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Resident objects to police department interest in acoustic devices

January 4, 2019

BULLHEAD CITY — A resident expressed concern to the City Council on Wednesday about the Police Department’s interest in purchasing two long-range acoustic devices.

“You have yet to describe it as a weapon,” resident Harvey Pryor said to Police Chief Brian Williamson. “It’s not just a sound system.”

The police chief had just completed a presentation about why the department wants to pursue a grant of up to $54,000 from the Arizona Department of Homeland Security. Noise from the 100X model LRAD travels 600 meters while sound through the more powerful 450X can be heard up to a distance of 1,700 meters.

“Where are we going to need such a thing?” Pryor asked. “He wants to buy two of these damned things.”

The police chief said he agreed with Pryor’s comments about how some agencies have used LRAD as a weapon.

However, Williamson said, the problem is with “how people use it.” And, the department wasn’t going to purchase the sound that would create the controversial “deterrent tone.”

He said evacuations would go faster because the messages would travel farther and wider when people need to be warned to get clear of the area because an emergency such as the potential failure of Davis Dam or a life-threatening weather event. Suspects holed up inside residences or other buildings would be able to better understand what is being asked of them by law enforcement.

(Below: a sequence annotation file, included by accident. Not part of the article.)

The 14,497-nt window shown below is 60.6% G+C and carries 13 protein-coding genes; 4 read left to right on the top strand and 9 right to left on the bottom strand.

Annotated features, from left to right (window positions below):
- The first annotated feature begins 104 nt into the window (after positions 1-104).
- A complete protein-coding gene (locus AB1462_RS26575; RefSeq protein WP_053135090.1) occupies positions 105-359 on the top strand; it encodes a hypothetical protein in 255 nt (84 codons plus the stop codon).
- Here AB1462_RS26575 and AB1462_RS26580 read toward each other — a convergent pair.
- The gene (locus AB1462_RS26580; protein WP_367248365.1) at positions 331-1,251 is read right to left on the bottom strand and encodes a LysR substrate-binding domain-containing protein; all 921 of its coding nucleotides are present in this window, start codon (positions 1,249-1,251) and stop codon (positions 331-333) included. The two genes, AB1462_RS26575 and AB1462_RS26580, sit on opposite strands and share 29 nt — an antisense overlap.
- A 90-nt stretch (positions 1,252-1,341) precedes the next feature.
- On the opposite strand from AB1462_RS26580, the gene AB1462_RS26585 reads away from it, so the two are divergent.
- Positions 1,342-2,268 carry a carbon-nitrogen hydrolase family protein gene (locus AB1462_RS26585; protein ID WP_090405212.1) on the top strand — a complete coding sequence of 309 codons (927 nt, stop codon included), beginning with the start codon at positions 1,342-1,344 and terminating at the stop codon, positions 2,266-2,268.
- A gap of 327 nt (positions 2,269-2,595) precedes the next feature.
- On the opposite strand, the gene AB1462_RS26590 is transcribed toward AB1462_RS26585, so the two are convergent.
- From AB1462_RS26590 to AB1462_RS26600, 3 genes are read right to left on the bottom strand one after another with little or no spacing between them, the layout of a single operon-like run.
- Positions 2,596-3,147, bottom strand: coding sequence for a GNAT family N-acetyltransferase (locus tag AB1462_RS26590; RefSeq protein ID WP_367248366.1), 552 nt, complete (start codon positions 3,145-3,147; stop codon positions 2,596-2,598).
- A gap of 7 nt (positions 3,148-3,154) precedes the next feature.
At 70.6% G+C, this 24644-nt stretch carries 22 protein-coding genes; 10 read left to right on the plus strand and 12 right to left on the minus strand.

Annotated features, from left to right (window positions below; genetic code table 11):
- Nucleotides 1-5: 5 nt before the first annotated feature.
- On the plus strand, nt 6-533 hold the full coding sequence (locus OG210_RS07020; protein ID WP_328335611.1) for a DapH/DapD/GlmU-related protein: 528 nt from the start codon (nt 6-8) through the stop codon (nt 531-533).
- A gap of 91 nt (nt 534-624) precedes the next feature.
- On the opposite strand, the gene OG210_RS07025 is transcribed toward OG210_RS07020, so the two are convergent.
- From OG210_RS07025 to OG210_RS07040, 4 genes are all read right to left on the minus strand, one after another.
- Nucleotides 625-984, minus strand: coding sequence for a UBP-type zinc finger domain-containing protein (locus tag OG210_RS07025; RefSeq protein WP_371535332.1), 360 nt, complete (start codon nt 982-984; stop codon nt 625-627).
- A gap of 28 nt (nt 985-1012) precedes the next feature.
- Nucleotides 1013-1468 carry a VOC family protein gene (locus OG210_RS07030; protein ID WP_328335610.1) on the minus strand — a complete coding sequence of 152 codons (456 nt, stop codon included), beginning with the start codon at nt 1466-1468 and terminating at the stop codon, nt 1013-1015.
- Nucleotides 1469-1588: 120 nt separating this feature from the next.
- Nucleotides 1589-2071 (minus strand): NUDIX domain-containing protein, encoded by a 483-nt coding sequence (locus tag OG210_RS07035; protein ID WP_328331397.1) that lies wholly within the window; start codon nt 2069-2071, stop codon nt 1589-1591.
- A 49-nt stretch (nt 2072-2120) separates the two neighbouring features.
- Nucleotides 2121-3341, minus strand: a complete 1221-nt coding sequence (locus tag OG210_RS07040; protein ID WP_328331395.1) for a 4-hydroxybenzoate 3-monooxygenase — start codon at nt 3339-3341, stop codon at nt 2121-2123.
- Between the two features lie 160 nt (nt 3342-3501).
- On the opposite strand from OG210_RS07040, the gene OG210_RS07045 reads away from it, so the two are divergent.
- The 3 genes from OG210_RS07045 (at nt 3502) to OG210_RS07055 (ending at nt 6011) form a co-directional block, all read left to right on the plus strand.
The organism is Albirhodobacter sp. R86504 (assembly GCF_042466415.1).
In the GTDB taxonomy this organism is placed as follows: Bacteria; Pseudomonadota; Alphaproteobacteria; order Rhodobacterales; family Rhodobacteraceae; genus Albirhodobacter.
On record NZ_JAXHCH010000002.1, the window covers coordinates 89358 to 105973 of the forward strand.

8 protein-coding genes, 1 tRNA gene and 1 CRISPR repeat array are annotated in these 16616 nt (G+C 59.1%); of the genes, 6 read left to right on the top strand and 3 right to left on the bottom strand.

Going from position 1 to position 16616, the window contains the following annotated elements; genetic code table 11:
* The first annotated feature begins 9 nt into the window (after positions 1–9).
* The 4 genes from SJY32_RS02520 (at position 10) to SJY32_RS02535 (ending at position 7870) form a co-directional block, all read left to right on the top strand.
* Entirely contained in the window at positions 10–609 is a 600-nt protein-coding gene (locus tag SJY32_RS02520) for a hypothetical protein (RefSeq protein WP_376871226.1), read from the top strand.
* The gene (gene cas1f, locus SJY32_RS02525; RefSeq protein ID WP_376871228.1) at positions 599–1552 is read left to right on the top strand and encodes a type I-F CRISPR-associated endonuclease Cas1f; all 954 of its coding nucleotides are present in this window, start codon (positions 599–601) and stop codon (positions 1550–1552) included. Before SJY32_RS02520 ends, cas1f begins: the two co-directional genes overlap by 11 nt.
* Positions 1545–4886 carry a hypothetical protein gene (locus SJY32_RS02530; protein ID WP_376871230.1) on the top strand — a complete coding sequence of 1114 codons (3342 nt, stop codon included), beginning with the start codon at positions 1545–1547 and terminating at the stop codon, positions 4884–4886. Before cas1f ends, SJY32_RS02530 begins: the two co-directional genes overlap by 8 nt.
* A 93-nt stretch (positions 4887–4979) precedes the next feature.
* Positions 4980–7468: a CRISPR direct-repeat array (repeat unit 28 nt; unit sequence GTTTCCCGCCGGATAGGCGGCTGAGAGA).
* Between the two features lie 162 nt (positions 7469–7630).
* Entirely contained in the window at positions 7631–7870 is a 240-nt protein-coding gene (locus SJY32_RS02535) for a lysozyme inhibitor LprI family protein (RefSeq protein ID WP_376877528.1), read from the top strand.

Better equipment than the bullhorns and public address systems now used by the police department would allow messages to be delivered — and understood — by potentially large numbers of people along the Colorado River and in Rotary Park, for example.

Williamson explained that the council would be asked to approve a draft policy spelling out rules for use if the department receives the grant and purchases the sound systems. Such a policy would include a short list of officials who can authorize use of these systems, he said.

Williamson noted that the City of Phoenix has adopted a use policy.

According to the Arizona Republic, this happened when it was decided the police department would be allowed to buy a stronger set of LRADs than the one used after President Donald Trump’s

downtown rally in August 2017. Some protesters said they weren’t able to understand officials when they were ordering them to disperse when using a 100X LRAD, and that it resulted in use of tear gas, smoke grenades and other projectiles.

However, some still oppose the purchase because police in Phoenix not only would have a stronger LRAD system to send messages across bigger areas but could produce the sound of a “pain-inducing, high-pitched siren,” the article also noted.

Some Northern California fire departments also have begun looking at these high-powered systems after a rash of wildfires — especially the Camp Fire that tore through Paradise — demonstrated that evacuations during such situations need to be quicker and reach wider areas.

The council unanimously approved allowing Williamson to apply for the grant.

In other business, council members:

Accepted the bid by Western Emulsions Inc., to contract for purchase and delivery of emulsion used for the City Street Maintenance Program, as needed, up to $667,106.75.Approved another police department request that would allow it to apply for a grant up to $40,000 that would pay for a Scan X Scout X-ray system to be used by the Hazardous Device-Bomb team. The FBI requires the team to maintain an X-ray system.

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